Old woman with ice on knee for pain and inflammation.

Pain management: hot and cold

Cold and hot packs are my first line of defense in the management of pain and inflammation. Depending on the type of pain, I'll turn to one or the other. Sometimes, I'll alternate between ice and heat.

Keep an assortment of different-sized ice packs in the freezer. Remember to place a cloth underneath to protect your skin. Or perhaps heat is what is needed to soothe your muscles and banish your aches. Listen to your body and you'll know what you need.

Senior exercising with grandchildren.


Maintain, retain, and sustain your mobility, strength, and endurance with exercise. You don't have to spend a lot of money on exercise or equipment to enjoy the benefits. There's no need for bells, whistles, and trackers to record every step, breath, and heartbeat. Sometimes you get more out of exercising if you do it for the simple joy of moving your body.

Brainstorming creative idea.

Mind over matter

There are lots of devices available that will help you keep track of things, but outsourcing your memory work may cost you. Ward off digital amnesia by exercising your brain just as you would any of your other muscles. Work on remembering phone numbers, birth dates, appointments, and other things that are important to you, instead of relying solely on your apps and social media updates.

Senior couple laughing and drinking tea.

Friends and family

It's easy to hibernate when you're feeling a lot of pain and fatigue. Prevent the urge to hide from becoming a habit by implementing a self-care strategy that nurtures your relationships. Buffer your stress, get support, and have fun by doing something you love with your nearest and dearest. When you get together in person not only do you pick up information from non-verbal clues, but you also get to bask in the warmth of a smile, or get comfort from a hug or the touch of a hand.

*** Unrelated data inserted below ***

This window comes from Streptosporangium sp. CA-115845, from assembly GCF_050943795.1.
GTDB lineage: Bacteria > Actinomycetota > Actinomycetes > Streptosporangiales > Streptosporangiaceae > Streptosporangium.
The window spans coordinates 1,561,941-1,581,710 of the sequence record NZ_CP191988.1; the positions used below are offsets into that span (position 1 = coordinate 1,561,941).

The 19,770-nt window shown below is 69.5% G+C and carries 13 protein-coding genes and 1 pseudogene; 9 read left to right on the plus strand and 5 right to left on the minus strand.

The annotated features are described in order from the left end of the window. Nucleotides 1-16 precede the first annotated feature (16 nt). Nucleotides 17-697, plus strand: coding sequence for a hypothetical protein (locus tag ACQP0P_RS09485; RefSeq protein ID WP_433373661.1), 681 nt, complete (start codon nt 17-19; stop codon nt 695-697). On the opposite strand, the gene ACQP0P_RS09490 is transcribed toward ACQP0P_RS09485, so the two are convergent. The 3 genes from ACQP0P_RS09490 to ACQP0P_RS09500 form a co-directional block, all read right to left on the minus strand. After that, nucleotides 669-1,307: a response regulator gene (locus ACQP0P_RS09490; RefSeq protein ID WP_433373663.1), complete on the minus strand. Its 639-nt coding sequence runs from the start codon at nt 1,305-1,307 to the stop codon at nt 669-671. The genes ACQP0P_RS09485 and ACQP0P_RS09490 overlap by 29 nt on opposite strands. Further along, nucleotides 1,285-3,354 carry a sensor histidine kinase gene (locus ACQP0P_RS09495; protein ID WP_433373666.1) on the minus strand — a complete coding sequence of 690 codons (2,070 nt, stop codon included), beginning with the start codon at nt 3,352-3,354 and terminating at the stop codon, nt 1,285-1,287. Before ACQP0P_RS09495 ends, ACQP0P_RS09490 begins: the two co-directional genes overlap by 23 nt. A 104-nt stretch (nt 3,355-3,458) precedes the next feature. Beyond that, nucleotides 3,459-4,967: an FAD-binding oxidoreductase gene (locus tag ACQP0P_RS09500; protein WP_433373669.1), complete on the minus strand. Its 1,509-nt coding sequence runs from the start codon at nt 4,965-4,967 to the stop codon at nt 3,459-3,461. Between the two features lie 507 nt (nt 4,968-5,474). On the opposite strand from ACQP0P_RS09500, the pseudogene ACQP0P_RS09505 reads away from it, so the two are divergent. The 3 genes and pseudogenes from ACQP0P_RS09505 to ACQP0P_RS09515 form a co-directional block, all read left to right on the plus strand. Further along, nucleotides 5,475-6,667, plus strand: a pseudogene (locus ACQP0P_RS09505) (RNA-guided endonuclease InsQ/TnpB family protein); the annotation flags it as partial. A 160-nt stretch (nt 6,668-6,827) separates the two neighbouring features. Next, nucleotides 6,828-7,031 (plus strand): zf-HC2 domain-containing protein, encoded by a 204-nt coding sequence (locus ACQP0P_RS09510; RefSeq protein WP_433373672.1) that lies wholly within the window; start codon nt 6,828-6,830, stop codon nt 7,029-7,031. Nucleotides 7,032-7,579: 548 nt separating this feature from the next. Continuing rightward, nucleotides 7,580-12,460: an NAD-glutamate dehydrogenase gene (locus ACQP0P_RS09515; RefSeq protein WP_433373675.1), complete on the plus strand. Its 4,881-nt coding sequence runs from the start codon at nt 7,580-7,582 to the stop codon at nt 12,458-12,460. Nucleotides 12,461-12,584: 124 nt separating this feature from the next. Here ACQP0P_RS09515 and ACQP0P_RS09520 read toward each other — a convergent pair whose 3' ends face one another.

Couple walking a dog in the countryside.


Thunderstorms, crashing waves, bird calls; whatever tune nature is playing, it's been packaged and sold. Make time to get a dose of the real thing. Engage in some forest bathing (the Japanese practice of being in the presence of trees), beach combing, or even a mindfulness exercise . Spend time in nature to have a positive impact on your mood, cardiovascular health, and immune function, which can protect you from viruses and infections. Go outside and let nature work its magic.

Marianna Paulson, B.Ed., B.P.E.-O.R.
Meet Our Writer
Marianna Paulson, B.Ed., B.P.E.-O.R.

Marianna Paulson is known as AuntieStress. On her Auntie Stress website, you’ll find links to her two award-winning blogs, Auntie Stress Café and A Rheumful of Tips. When she is not helping clients (and herself) address stress, she keeps active by swimming, walking, and taking frequent dance breaks. She takes steps in a number of different directions in order to work on being a “Superager.” She may have RA, but it doesn’t have her! “Choose to be optimistic. It feels better.” - Dalai Lama XIV